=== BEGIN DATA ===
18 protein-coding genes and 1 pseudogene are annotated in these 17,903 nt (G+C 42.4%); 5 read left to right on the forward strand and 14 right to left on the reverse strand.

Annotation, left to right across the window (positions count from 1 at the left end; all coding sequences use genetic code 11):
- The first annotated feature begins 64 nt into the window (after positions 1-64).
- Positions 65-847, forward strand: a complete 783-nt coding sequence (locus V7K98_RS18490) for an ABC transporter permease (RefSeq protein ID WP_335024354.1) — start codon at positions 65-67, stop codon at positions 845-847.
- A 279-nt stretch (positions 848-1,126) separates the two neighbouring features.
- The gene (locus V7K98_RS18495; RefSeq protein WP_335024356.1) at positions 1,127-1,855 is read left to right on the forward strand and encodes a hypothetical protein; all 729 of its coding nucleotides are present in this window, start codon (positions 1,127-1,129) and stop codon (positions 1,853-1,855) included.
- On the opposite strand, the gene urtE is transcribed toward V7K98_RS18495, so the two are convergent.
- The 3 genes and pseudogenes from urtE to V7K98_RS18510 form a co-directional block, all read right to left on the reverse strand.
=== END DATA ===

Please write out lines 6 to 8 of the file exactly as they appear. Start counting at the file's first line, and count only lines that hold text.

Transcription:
- The gene (locus V7K98_RS18495; RefSeq protein WP_335024356.1) at positions 1,127-1,855 is read left to right on the forward strand and encodes a hypothetical protein; all 729 of its coding nucleotides are present in this window, start codon (positions 1,127-1,129) and stop codon (positions 1,853-1,855) included.
- On the opposite strand, the gene urtE is transcribed toward V7K98_RS18495, so the two are convergent.
- The 3 genes and pseudogenes from urtE to V7K98_RS18510 form a co-directional block, all read right to left on the reverse strand.